Both vacant properties and distressed populations inhibit cities from reaching their potential as agents of sustainability
Washington, D.C., has a new program that allows homeless families to create "sweat equity" by helping rehab vacant properties, where they may then live for up to two rent-controlled years. Theresa Vargas writes in the Washington Post:
There are ... about 858 homeless families in Washington and 70 vacant city-owned buildings, more than half in Southeast.
In February, [D.C. Human Services official David] Ross got orders to make the program happen. By May, [Neapolean] Granderson and 13 other participants were sitting in a classroom, learning how to read blueprints. Now, stop by two buildings on Wayne Place SE any day of the week and there they are in yellow vests, tearing down walls, hauling bricks and seeing past the rubble of what was and imagining what might be.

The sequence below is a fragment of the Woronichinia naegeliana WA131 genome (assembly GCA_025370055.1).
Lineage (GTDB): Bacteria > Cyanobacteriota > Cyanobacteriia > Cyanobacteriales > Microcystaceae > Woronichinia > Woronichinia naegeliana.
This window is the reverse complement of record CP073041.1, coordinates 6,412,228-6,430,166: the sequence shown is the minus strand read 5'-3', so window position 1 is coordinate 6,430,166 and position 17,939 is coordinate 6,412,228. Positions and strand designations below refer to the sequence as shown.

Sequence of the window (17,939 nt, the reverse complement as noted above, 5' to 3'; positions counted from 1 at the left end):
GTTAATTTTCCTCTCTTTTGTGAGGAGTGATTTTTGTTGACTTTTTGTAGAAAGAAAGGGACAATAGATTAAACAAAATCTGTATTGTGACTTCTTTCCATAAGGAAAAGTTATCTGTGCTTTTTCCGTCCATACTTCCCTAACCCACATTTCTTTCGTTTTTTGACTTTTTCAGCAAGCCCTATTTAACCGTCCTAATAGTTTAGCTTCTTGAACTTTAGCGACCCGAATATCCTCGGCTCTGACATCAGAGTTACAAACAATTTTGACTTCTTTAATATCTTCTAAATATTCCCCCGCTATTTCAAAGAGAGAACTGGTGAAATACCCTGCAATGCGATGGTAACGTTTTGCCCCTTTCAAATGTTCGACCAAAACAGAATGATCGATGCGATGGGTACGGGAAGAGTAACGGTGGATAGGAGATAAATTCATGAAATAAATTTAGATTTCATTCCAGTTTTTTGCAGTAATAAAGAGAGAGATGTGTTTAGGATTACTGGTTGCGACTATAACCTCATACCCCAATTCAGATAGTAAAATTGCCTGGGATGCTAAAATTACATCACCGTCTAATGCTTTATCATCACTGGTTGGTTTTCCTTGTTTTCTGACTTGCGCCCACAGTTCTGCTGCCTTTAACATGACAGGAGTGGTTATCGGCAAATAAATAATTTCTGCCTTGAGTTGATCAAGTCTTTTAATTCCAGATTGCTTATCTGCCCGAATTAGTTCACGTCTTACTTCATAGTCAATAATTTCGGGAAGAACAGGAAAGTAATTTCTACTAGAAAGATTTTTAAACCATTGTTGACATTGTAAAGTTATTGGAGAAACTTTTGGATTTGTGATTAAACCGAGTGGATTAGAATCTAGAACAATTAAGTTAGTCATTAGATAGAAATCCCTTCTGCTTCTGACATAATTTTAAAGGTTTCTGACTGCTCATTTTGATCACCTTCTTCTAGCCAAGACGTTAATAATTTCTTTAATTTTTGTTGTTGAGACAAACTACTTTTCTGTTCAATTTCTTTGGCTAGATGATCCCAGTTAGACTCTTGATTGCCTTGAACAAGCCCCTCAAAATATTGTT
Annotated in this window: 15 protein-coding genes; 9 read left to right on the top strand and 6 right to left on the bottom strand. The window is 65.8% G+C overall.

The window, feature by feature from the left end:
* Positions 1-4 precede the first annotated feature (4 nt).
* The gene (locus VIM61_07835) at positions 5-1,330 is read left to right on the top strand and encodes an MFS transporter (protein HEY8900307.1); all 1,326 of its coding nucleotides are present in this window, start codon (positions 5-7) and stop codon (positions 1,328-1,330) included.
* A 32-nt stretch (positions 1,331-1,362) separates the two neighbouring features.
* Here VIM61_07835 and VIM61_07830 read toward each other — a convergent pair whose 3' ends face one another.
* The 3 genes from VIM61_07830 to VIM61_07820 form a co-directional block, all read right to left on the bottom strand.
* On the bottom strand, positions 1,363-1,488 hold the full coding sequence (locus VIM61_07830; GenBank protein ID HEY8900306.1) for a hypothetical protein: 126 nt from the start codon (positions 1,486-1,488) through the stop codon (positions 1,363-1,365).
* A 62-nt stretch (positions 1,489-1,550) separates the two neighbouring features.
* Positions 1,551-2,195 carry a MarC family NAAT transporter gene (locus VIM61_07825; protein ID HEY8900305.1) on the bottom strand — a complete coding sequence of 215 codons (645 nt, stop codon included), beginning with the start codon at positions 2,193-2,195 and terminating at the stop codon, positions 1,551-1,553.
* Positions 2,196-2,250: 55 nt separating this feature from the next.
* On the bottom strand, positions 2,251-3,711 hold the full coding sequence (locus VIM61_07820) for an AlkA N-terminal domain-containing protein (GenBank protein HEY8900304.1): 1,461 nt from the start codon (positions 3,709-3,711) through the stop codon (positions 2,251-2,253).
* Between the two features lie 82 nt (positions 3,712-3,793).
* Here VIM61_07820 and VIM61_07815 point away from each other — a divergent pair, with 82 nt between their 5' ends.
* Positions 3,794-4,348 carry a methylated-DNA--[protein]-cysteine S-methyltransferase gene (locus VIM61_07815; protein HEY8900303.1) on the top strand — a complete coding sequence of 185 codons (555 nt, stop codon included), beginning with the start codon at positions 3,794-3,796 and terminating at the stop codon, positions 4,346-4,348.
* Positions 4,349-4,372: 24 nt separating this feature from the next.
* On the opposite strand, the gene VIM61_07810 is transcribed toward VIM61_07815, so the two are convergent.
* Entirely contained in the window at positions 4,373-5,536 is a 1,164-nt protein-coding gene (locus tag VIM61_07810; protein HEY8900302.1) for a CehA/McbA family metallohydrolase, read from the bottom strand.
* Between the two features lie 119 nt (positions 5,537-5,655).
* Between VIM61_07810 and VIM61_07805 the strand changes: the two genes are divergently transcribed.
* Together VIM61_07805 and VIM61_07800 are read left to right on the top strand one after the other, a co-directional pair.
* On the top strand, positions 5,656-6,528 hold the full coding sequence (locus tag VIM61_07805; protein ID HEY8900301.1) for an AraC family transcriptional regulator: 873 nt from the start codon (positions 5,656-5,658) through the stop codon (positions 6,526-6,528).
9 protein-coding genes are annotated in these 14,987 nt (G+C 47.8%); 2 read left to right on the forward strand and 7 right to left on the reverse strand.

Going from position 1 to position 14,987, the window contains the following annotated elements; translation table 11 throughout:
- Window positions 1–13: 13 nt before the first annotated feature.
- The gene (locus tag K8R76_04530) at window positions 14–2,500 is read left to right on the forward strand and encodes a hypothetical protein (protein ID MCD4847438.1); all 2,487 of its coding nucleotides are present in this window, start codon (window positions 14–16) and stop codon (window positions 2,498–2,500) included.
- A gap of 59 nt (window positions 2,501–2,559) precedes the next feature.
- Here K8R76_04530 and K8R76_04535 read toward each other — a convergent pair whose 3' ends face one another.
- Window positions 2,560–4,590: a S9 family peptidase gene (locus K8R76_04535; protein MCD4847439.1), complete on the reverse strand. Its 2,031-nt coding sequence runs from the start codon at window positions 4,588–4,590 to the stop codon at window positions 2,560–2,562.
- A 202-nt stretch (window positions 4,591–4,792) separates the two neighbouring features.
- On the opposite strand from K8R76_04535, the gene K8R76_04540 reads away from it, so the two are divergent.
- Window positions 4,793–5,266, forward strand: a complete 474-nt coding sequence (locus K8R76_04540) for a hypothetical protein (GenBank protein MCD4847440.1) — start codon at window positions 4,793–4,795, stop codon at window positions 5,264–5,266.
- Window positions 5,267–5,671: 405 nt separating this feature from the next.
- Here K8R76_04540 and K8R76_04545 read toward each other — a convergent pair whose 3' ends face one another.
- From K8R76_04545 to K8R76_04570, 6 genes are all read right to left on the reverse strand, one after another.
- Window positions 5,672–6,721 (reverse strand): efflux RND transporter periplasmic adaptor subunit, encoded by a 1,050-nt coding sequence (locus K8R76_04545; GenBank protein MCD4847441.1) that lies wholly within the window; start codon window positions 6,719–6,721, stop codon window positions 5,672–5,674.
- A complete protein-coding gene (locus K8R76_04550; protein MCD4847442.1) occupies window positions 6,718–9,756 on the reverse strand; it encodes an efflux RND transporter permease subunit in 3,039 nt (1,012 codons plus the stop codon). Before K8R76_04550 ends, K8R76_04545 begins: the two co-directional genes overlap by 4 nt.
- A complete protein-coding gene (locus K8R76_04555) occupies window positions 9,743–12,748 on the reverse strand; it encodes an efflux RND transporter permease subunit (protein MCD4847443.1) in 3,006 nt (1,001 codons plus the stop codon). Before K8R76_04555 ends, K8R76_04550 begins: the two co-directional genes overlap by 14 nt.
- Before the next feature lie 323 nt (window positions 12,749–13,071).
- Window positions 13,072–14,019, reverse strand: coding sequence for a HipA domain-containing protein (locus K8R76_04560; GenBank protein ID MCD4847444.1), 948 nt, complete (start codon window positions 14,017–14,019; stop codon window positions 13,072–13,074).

The city is hoping to wean participants off its Temporary Assistance for Needy Families program, which is scheduled to sunset in 2015, and move into the paying workforce. Vargas writes that they work the maximum number of hours that their benefits allow, and are paid by city contractors responsible for the vacant properties' rehab. To help participants build up savings, a portion of their pay, and later their rent, will go into a special account.